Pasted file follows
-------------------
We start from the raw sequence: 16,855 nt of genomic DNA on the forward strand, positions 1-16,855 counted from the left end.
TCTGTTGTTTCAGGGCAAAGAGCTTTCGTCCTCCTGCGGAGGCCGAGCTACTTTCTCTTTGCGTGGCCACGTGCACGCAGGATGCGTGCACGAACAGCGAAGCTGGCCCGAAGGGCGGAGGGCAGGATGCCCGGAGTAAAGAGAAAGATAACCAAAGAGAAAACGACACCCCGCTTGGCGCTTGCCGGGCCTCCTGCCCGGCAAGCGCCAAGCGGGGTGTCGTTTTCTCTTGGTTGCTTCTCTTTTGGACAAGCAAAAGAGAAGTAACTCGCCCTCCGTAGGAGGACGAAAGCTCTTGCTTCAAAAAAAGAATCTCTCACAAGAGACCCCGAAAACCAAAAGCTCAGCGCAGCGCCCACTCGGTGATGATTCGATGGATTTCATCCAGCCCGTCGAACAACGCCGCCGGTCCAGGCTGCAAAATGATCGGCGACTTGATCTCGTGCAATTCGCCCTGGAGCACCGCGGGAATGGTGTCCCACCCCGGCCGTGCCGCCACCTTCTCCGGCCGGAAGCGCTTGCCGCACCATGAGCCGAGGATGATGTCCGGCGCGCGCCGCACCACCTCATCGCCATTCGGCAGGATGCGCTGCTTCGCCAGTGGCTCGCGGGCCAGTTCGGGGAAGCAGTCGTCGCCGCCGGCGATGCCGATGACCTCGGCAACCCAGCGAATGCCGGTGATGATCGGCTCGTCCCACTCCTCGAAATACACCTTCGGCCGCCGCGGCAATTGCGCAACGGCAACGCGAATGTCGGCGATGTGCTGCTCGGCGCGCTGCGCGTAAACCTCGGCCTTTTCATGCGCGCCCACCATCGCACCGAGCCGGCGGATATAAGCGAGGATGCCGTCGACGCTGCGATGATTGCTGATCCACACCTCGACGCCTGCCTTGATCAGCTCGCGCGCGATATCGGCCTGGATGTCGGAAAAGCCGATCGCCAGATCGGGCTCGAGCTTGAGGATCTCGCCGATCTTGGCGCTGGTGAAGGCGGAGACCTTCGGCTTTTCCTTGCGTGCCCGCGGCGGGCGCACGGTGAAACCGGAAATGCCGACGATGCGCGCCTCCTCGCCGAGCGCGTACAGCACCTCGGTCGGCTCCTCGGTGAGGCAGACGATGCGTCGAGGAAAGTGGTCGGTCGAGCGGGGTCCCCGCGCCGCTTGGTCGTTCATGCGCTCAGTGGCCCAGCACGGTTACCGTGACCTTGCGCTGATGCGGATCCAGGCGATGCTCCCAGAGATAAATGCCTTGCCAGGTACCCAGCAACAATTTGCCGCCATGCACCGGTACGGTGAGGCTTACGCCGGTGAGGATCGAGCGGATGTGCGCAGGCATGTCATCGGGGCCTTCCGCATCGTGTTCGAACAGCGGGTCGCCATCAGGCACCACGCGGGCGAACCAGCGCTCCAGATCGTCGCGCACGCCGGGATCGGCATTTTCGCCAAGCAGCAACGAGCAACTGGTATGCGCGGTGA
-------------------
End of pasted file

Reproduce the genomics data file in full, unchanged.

We start from the raw sequence: 16,855 nt of genomic DNA on the forward strand, positions 1-16,855 counted from the left end.
TCTGTTGTTTCAGGGCAAAGAGCTTTCGTCCTCCTGCGGAGGCCGAGCTACTTTCTCTTTGCGTGGCCACGTGCACGCAGGATGCGTGCACGAACAGCGAAGCTGGCCCGAAGGGCGGAGGGCAGGATGCCCGGAGTAAAGAGAAAGATAACCAAAGAGAAAACGACACCCCGCTTGGCGCTTGCCGGGCCTCCTGCCCGGCAAGCGCCAAGCGGGGTGTCGTTTTCTCTTGGTTGCTTCTCTTTTGGACAAGCAAAAGAGAAGTAACTCGCCCTCCGTAGGAGGACGAAAGCTCTTGCTTCAAAAAAAGAATCTCTCACAAGAGACCCCGAAAACCAAAAGCTCAGCGCAGCGCCCACTCGGTGATGATTCGATGGATTTCATCCAGCCCGTCGAACAACGCCGCCGGTCCAGGCTGCAAAATGATCGGCGACTTGATCTCGTGCAATTCGCCCTGGAGCACCGCGGGAATGGTGTCCCACCCCGGCCGTGCCGCCACCTTCTCCGGCCGGAAGCGCTTGCCGCACCATGAGCCGAGGATGATGTCCGGCGCGCGCCGCACCACCTCATCGCCATTCGGCAGGATGCGCTGCTTCGCCAGTGGCTCGCGGGCCAGTTCGGGGAAGCAGTCGTCGCCGCCGGCGATGCCGATGACCTCGGCAACCCAGCGAATGCCGGTGATGATCGGCTCGTCCCACTCCTCGAAATACACCTTCGGCCGCCGCGGCAATTGCGCAACGGCAACGCGAATGTCGGCGATGTGCTGCTCGGCGCGCTGCGCGTAAACCTCGGCCTTTTCATGCGCGCCCACCATCGCACCGAGCCGGCGGATATAAGCGAGGATGCCGTCGACGCTGCGATGATTGCTGATCCACACCTCGACGCCTGCCTTGATCAGCTCGCGCGCGATATCGGCCTGGATGTCGGAAAAGCCGATCGCCAGATCGGGCTCGAGCTTGAGGATCTCGCCGATCTTGGCGCTGGTGAAGGCGGAGACCTTCGGCTTTTCCTTGCGTGCCCGCGGCGGGCGCACGGTGAAACCGGAAATGCCGACGATGCGCGCCTCCTCGCCGAGCGCGTACAGCACCTCGGTCGGCTCCTCGGTGAGGCAGACGATGCGTCGAGGAAAGTGGTCGGTCGAGCGGGGTCCCCGCGCCGCTTGGTCGTTCATGCGCTCAGTGGCCCAGCACGGTTACCGTGACCTTGCGCTGATGCGGATCCAGGCGATGCTCCCAGAGATAAATGCCTTGCCAGGTACCCAGCAACAATTTGCCGCCATGCACCGGTACGGTGAGGCTTACGCCGGTGAGGATCGAGCGGATGTGCGCAGGCATGTCATCGGGGCCTTCCGCATCGTGTTCGAACAGCGGGTCGCCATCAGGCACCACGCGGGCGAACCAGCGCTCCAGATCGTCGCGCACGCCGGGATCGGCATTTTCGCCAAGCAGCAACGAGCAACTGGTATGCGCGGTGA